■ Staff plan for/ask youth to work together
■ Staff employ two or more teaching strategies
5. Activity content and structure
■ The activity is well organized
■ The activity involves the practice/a progression of skills
■ The activity challenges students intellectually, creatively, and/or physically
■ The activity requires analytic thinking
Observers rated each indicator on a scale from 1 to 7, where a 1 meant that the indicator was not evident during the observation period, and a 7 meant that the indicator was highly evident and consistent. These ratings provided a systematic method for the study team to quantify its observations of the factors that contributed to high-performing after-school activities. A score of 5 meant either the exemplar was evident but
inconsistent or that the desired behavior was generally present but not actively initiated and emphasized. For example, under youth-directed relationship-building, if youth relaxed together and enjoyed one another’s company but the activity did not involve a high level of socializing, the rating for “youth are friendly with each other” would be a 5.
Likewise, under staff-directed relationships, if staff treated all youth in an inclusive manner but there was no need for staff to reengage an isolated child or group because every child was comfortable and included, then the rating for “staff are equitable and inclusive” would be a 5.
The observation instrument was designed to include both indicators that were expected to be easily achieved in most after-school project activities, such as friendly relationships among youth, and indicators that were expected to occur less frequently, such as providing leadership roles for youth, or that were more challenging to implement, such as activities that require analytic thinking. To explore the presence of practices within each domain, the team created four scales that provided measures for examining the variation in each domain across types of activities.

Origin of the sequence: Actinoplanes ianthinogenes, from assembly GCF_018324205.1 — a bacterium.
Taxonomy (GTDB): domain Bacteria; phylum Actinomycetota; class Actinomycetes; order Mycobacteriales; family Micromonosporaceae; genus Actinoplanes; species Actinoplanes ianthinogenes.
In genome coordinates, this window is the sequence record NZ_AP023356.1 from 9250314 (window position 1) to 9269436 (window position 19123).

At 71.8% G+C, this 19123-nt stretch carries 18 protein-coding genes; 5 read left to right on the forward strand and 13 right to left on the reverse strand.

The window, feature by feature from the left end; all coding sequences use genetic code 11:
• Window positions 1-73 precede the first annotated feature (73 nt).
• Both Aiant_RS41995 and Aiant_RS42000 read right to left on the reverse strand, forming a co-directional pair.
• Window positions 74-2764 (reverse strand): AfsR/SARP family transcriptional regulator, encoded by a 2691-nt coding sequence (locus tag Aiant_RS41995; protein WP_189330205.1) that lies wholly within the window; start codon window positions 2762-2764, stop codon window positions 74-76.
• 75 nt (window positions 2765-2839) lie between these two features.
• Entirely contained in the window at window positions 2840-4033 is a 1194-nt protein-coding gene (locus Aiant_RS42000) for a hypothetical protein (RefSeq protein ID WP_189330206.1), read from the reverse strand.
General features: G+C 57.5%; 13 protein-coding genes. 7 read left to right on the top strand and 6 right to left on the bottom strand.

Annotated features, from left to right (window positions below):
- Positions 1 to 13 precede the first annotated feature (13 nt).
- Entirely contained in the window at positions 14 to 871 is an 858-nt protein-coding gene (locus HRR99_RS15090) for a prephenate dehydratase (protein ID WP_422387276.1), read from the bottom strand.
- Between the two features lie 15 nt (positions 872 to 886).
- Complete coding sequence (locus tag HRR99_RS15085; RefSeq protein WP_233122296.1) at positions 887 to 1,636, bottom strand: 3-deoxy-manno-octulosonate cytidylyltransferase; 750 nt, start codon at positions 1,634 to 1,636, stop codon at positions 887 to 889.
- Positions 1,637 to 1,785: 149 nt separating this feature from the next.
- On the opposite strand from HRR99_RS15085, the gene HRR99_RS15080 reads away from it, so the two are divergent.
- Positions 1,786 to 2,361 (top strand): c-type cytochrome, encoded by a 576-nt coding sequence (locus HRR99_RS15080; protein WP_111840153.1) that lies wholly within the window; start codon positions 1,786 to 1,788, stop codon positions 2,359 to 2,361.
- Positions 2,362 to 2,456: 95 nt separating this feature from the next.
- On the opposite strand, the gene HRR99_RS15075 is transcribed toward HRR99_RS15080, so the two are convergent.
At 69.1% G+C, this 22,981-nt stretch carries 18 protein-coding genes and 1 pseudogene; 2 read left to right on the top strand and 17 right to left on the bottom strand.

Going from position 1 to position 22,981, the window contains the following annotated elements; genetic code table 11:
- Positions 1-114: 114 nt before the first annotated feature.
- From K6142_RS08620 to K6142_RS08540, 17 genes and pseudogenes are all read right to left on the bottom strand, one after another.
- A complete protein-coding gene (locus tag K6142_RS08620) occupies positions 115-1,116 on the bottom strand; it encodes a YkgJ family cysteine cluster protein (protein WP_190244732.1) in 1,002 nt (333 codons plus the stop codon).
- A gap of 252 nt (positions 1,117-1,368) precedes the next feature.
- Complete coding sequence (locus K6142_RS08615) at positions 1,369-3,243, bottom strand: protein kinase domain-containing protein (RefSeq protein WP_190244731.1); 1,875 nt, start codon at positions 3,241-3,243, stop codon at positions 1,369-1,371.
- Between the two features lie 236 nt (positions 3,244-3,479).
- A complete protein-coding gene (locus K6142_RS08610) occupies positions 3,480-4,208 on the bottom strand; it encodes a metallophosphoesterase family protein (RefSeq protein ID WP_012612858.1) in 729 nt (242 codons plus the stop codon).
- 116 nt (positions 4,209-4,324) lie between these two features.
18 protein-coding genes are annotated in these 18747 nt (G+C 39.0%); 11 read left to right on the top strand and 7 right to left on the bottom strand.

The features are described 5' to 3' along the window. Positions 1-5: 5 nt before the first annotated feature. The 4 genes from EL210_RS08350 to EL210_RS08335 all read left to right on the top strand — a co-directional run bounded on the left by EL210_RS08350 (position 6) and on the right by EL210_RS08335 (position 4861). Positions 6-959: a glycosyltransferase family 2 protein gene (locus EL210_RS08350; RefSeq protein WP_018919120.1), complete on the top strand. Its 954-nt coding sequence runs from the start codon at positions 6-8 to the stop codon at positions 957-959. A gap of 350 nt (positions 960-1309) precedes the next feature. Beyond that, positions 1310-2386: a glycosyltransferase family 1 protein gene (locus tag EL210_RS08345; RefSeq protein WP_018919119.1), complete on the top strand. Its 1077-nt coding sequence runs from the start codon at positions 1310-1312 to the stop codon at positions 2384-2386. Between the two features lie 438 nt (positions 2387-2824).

In total, site visitors conducted 173 independent observations at the 10 study sites.
In addition to the independent observations, the two site visitors co-observed three observations in each study site to assess inter-rater reliability on the observation instrument.2
In total, 62 activities were co-observed, with an inter-relater reliability coefficient of 0.83.
Further description of the observed activities and the technical details about each of the scales are presented in Appendix B. Appendix C presents the updated edition of the Out-of-School Time Program Observation Instrument used for this study.